I have two sons. I’ve not had to face the pink machine, yet. As a mother of boys, I can avoid, with a certain smugness I confess, those toy shop aisles that glow in their Barbie rosiness. The “girls” aisles. Even non-gender-specific (or traditionally “boys”) toys are re-branded “for girls”. Pink-tinged blocks. Pink guns. Pink fucking Lego Friends.**

Girls are taught that pink (and sometimes purple) is their colour. And then they’re presented with a lesser range of toys branded “girl”.

Girls toys are coloured pink, and appear to be reverting to the 1950s. Boys toys aren’t just blue, they are every other colour.

Because pink designates girl, and then dutiful girls choose from the pink toys. Pink sections in toy stores encompass the traditionally “female” toys: the nurturing ones. Baby strollers and toy kitchens. Not superheroes or cars or tools or action figures.

Few traditionally “male” toys are coloured, or packaged, pink. Why is this an issue? Because a girl less likely to play with a construction set is less likely to want to be an engineer when she grows up. Or it may be harder to imagine being a scientist when you’re flouncing around in your pink gown and tiara, pushing a pink toy stroller. A girl caught up in the princess fantasy is less likely to play the hero in her own daydream, and rather more likely to seek her handsome prince saviour.

And please, lower those itchy trigger finger fingers from the reply button, mothers of girls. I understand that some girls actually choose to wear pink. That they want the frilly feminine. I get that. I, too, have friends whose gender-neutral raised daughters reached for the pink, frilly, tutu girly-ness as soon as they could assert their taste. Pre-kids, I may have claimed to be a “nurture above nature” feminist who believed that every bit of gender-stereotyped behaviour could be ascribed to societal influence. Then, of course, I had sons, the universe’s special gift for feminists, boys who turned into blokes despite my best efforts to keep life gender-neutral. Who turned sticks into guns when our house was gun-free.

I now think there’s a bit of nature AND nurture defining kids. But at the moment, girls are shoved by the mainstream onto a one-way gender conveyer belt.

My daughter, when she has an opinion (if she’s a she), sure, she can dress in pink or play with as much frilly pinkness as she wants. But until then, I plan to show her some options. I don’t remember pink owning kindergarten fashions during  the 1970s. (And the photographs, if I can find them, shall prove me right…) But I do remember being castigated for not spending enough time playing in doll’s corner (uh, puh-lease! What fun was there in a dusty space containing a toy cot, an ironing board, and a rack of smelly clothes?), choosing to hog the tractor instead. But that was 1974, for Uma’s sake! FORTY YEARS AGO. Are we sending out daughters back to a colour-coded dolls’ corner?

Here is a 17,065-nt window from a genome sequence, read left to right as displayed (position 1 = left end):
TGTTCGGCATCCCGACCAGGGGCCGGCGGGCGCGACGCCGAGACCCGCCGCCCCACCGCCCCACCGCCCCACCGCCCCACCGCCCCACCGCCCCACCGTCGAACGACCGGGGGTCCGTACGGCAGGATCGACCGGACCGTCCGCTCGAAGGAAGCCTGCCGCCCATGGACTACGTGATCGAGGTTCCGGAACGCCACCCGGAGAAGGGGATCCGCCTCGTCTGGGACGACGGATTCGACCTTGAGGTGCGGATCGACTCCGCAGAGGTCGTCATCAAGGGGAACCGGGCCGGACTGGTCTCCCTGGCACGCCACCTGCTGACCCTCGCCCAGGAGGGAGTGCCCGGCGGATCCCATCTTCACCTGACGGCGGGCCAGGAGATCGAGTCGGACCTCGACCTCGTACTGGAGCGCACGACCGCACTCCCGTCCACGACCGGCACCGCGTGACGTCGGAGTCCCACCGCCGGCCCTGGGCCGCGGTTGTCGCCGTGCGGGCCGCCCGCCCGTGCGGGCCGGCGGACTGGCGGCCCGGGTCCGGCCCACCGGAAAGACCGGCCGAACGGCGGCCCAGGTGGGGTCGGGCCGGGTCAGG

Because, as Rebecca Hain writes in her blog, the pink princess marketing is forceful, and is outstripping the choice that little girls used to have to choose pink or not.

And there it is: It’s not the colour, it’s the lack of choice.

My sons’ toys come in all shades. Girls toys rarely do. By reducing a girl’s perceived choice, gender roles are prescribed before the child even has a chance to choose how to define herself.

If you walk into my house with that toxic Disney Princess crap, it will be walking back out with you. Please don’t think me ungrateful.* I’d be delighted for you to visit the baby. She’ll have enough stuff (we all do!); you don’t need to bring anything at all. Please respect a feeble tilt at the commodified mainstream, and help me to keep her mind uncommercialised as long as I can. Babies and children are not just mini-consumers, and feminity is more than a colour.

 

*In fact, please don’t bring us any thing! Just turn up and have a cup of tea, and maybe hold the baby while I change out of my PJs at 4 in the afternoon. The best gift anyone gave me was a friend turning up when I was frazzled with my brand new firstborn, who looked at me and said, “please let me hold him while you go have a shower”.

**Ah, Lego Friends. Let’s go there in a later post.

 

Want more?

Since I’ve been working on this post, which I started a few weeks ago, I’ve stumbled across a number of articles across this theme. Here’s a tiny selection.

Analysis of the pink machine

Seeking a non-gendered McDonalds Happy Meal

Laura Nelson v gender apartheid in London

The fightback against gendered toys

It’s the marketing, stupid

The Baby Gender Diary

The pro-pink posse

What’s the problem with pink anyway? 

Everything pink is not lame

 

 

Ice cream

Q: Does ice cream count as a craving, or am I being a greedy little piglet?

 

A: Yes.